[Squeakland] music and math

mmille10 at comcast.net mmille10 at comcast.net
Wed Nov 28 13:03:42 PST 2007

>Date: Tue, 27 Nov 2007 21:06:01 -0500
>From: "David T. Lewis" <lewis at mail.msen.com>
>Subject: Re: However ...Re: [Squeakland] Panel discussion: Can the
	>American	Mind be Opened?
>To: subbukk <subbukk at gmail.com>
>Message-ID: <20071128020601.GA75166 at shell.msen.com>
>Content-Type: text/plain; charset=us-ascii
>On Mon, Nov 26, 2007 at 11:38:30PM +0530, subbukk wrote:
>> Coming from a culture steeped in oral tradition, I find 'sounds' better 
>> than 'symbols' when doing math 'in the head'. The way I learnt to handle 
>> numbers (thanks to my dad) is to think of them as a phrase. 324+648 would be 
>> sounded out like "three hundreds two tens and four and six hundreds and four 
>> tens and eight. three hundreds and six hundreds makes nine hundreds, two tens 
>> and four tens make six tens and four and eight makes one ten and two, giving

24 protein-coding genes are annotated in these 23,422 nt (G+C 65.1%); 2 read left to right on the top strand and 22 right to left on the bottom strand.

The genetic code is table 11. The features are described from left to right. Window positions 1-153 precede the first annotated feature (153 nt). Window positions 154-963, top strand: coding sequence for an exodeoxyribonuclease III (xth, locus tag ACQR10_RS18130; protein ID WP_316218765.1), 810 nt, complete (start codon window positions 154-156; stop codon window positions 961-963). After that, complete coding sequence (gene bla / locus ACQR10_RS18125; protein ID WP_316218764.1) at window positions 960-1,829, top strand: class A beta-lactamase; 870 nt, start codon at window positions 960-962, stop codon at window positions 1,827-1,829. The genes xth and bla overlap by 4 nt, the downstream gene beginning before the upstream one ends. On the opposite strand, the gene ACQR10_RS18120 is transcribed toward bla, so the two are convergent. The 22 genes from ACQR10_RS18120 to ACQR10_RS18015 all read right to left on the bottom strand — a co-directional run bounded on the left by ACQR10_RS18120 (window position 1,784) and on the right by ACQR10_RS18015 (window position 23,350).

>> me a total of nine hundreds seven tens and two". Subtraction was done using 
>> complements. So 93-25 would be sounded out as "five more to three tens, six 
>> tens more to nine tens and then three more, making a total of six tens and 
>> eight'. The technique works for any radix - 0x3c would be "three sixteens and 
>> twelve'.
>> In India, many illiterate shopkeepers and waiters in village restaurants use 
>> these techniques to total prices and hand out change. No written bills.
>> The advantage with sounds is that tones/stress/volume can be used to decorate 
>> numbers. With pencil and paper, changing colors, sizes or weights would be 
>> impractical.
>Thanks for sharing this. I think that it is very interesting that sound
>and oral skills can be a basis for mathematical thinking. My cultural
>background is less oral, so I did not even think of this as a possibility.
>It seems that music and mathematics are somehow connected, but I never thought
>to extend this to verbal types of music.

I took a couple music theory courses in college years ago. One of my professors mentioned that he noticed a correlation between those who were good at math and those who tended to grasp music theory readily. He had no explanation for this though.

mmille10 at comcast.net
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